From Cavemen to Robin Hood and our own Native American neighbors, a well-crafted bow and arrow set has provided food and protection for humans for thousands of years. And while the technology has certainly advanced, if you find yourself in need of a weapon for hunting or protection, the tried and true “primitive” design of old will give you what you need every time.
First, some vocabulary:
Belly: the inside of the bend when a bow faces you while in use.
Back: the outside of the bend.
Handhold: the center area of the bow
Upper limb: the area above the handhold
Lower limb: the area below the handhold
Fletchings: the feathers or other material attached to the back of the arrows
Tiller: tillering is the adjustment of tiller by removing material from a bow limb or limbs.
Selecting Your Stick
There are some things to be aware of when selecting raw wood for your bow. The piece should be dead and dry but not so old that it’s cracking, brittle or fraying. Hardwoods work best, these include oak, hickory, yew, lemon tree, black locust or teak.
Make sure the stick is free of knots, twists or protruding limbs and preferably be thicker at the center. Keep the length between 5-6 feet long
Finally, the length must be flexible.
Green wood pieces cut from a living tree can be used in a pinch, but don’t provide the same force and power that a dried piece will. If you are doing this at home and can plan ahead, cutting several that meet all the criteria and letting them dry for a few months will ensure you have the best possible start for your project.
If you are doing this in a survival scenario, then just do the best you can with the options you have available.
Every stick has its own natural curve, to find this, put one end of your stick on the ground while lightly holding the top with a hand. Next, use your other hand to lightly press into the sticks center. The stick will swivel as pressure is applied and the center bends. To determine the handhold area. Do this by marking 3 inches above and below the center point of the stick to create a 6-inch span.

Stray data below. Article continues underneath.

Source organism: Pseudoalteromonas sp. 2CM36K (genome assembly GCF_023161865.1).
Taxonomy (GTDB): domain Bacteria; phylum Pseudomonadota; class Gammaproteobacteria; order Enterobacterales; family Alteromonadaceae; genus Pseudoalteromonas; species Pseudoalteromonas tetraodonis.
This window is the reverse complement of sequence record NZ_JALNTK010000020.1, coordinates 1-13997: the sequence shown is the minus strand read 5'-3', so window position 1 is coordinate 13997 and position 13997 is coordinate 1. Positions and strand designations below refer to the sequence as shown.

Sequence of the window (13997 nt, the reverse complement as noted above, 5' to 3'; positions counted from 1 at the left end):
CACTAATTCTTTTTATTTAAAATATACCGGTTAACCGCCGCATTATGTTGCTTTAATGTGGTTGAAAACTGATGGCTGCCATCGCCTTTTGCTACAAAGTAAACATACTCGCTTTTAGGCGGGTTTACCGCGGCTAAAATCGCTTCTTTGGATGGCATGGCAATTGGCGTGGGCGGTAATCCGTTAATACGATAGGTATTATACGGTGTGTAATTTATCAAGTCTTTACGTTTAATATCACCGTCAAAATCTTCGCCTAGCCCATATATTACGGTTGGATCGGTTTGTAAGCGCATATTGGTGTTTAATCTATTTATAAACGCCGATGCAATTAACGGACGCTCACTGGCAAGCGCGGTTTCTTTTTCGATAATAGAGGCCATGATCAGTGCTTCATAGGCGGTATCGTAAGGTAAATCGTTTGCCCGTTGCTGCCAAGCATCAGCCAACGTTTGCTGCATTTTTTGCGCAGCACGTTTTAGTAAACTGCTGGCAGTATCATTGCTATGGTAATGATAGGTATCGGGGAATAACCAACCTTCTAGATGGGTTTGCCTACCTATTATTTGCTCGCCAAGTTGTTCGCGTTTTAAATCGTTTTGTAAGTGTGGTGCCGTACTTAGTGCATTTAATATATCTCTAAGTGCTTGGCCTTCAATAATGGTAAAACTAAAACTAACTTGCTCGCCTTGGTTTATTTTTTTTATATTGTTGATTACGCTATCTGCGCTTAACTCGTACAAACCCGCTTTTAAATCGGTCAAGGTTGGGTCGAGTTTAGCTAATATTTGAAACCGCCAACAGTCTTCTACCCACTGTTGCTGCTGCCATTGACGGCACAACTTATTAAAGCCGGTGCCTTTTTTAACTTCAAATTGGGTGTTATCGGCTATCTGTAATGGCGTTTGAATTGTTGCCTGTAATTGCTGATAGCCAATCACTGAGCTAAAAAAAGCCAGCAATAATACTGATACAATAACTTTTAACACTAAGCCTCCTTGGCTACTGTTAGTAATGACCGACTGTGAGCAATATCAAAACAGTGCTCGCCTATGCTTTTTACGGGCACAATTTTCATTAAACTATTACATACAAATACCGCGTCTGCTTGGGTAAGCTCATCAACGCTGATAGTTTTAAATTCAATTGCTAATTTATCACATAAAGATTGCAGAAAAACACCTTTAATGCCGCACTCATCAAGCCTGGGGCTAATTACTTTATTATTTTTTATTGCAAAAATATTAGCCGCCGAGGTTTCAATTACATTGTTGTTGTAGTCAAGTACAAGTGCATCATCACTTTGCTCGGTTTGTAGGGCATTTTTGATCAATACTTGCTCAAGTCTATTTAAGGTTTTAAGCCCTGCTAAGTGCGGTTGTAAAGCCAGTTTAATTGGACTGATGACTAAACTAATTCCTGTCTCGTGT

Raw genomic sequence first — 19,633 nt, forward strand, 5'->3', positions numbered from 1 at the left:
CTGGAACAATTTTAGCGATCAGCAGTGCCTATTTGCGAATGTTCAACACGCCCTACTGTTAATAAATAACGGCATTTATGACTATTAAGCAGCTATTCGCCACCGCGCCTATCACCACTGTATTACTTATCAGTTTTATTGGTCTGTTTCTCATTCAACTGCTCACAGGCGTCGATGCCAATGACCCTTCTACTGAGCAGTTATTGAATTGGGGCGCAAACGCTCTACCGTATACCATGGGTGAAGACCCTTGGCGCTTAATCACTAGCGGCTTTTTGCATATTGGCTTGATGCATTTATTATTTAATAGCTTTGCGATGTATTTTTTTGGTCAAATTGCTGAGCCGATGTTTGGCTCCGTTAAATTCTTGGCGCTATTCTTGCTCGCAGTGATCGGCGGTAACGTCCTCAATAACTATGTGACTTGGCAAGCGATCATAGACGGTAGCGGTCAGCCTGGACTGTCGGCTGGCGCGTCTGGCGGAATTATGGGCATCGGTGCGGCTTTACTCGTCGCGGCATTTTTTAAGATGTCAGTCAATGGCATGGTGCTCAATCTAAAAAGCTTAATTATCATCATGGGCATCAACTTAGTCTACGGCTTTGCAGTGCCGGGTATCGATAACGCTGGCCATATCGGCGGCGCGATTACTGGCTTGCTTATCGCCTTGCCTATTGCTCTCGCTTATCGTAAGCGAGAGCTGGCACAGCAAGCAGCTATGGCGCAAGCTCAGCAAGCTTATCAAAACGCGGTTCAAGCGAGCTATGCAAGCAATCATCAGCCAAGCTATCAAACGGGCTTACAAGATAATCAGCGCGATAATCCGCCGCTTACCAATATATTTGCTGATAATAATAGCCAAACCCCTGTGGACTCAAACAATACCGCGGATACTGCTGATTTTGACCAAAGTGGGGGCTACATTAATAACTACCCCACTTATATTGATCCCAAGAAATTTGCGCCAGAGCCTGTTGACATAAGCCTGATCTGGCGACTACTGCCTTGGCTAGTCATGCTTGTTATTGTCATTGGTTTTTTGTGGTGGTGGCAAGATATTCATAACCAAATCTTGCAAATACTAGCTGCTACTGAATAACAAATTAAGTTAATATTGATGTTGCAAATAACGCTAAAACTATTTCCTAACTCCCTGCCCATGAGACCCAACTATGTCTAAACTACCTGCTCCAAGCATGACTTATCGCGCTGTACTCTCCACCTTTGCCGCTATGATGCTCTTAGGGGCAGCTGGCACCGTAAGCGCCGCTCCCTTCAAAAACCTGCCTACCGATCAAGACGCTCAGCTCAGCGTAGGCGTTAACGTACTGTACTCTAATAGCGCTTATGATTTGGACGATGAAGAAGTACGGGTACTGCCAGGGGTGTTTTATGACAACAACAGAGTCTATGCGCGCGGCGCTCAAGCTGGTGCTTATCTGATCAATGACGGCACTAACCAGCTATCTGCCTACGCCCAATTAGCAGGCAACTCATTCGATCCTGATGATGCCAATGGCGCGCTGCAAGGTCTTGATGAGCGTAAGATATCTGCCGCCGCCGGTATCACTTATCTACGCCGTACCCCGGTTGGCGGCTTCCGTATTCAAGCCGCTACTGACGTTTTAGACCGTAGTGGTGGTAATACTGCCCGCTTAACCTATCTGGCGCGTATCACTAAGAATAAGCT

Shaping the Bow
Always work only on the belly side. Keeping the back area untouched will allow the natural strength of the wood to stay intact under the pressure it experiences during use.
Begin to shave wood off the less flexible areas of the bow until both limbs curve in a similar manner to each other. As you work, you want your bow to be thickest in the handhold area.
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You can check your progress regularly by flexing the wood. When both limbs are more flexible and symmetrical to each other in curve and diameter, you are ready for the next step.
Cut notches 1-2 inches from each end to hold the bow string. They don’t have to be very deep, just enough to hold the string in place and not compromise the tips’ strength.
Your string should be rigid, not stretchable. Possible options include:
- Nylon Cord
- Hemp Cord
- Fishing Line
Cut your string a little shorter than the length of the bow stick. Then, tie a loose loop with a secure knot at each end of the string. Slip it over the lower limb and then the upper limb.
Finally, “Tiller” the bow to check for evenness as the limbs flex. To do this hang it upside down by the handhold from a tree branch or similar. Pull downward on your string slowly to look for areas that are flexing unevenly. At this point, you can make final adjustments by carving out wood as required and re-checking. Once completed, your bow should tolerate being bent a distance equivalent to the length between your hand and your jaw.
Constructing the Arrows
Arrow wood should be in the same condition as bow wood, just half as long and thinner.
First, shape your arrows. If you can’t find completely straight options, you can do it yourself by carefully heating the areas over hot coals, making sure you don’t burn or mar the wood.
Next, you need to use a knife or other sharp tool to smooth the stick all the way around the length and carve a notch in the back to hold the bow string when aiming.
The most readily available way to create an arrowhead is to sharpen the front of the arrow into a point. This area can then be hardened by carefully heating it in the coals of a fire.
Fletchings act similarly to rudders on a ship and can improve an arrow’s range of flight and accuracy. Depending on your needs at the time, the choice to add this feature is up to you.
To include fletching, split the back of the arrow and slide the feathers in. Then tightly wrap a thin thread around the fletching and arrow.
Now, go out and test your new creation, taking precautions not to harm anything or anyone you aren’t intending to. Remember, bows and arrows are weapons and should be treated as such.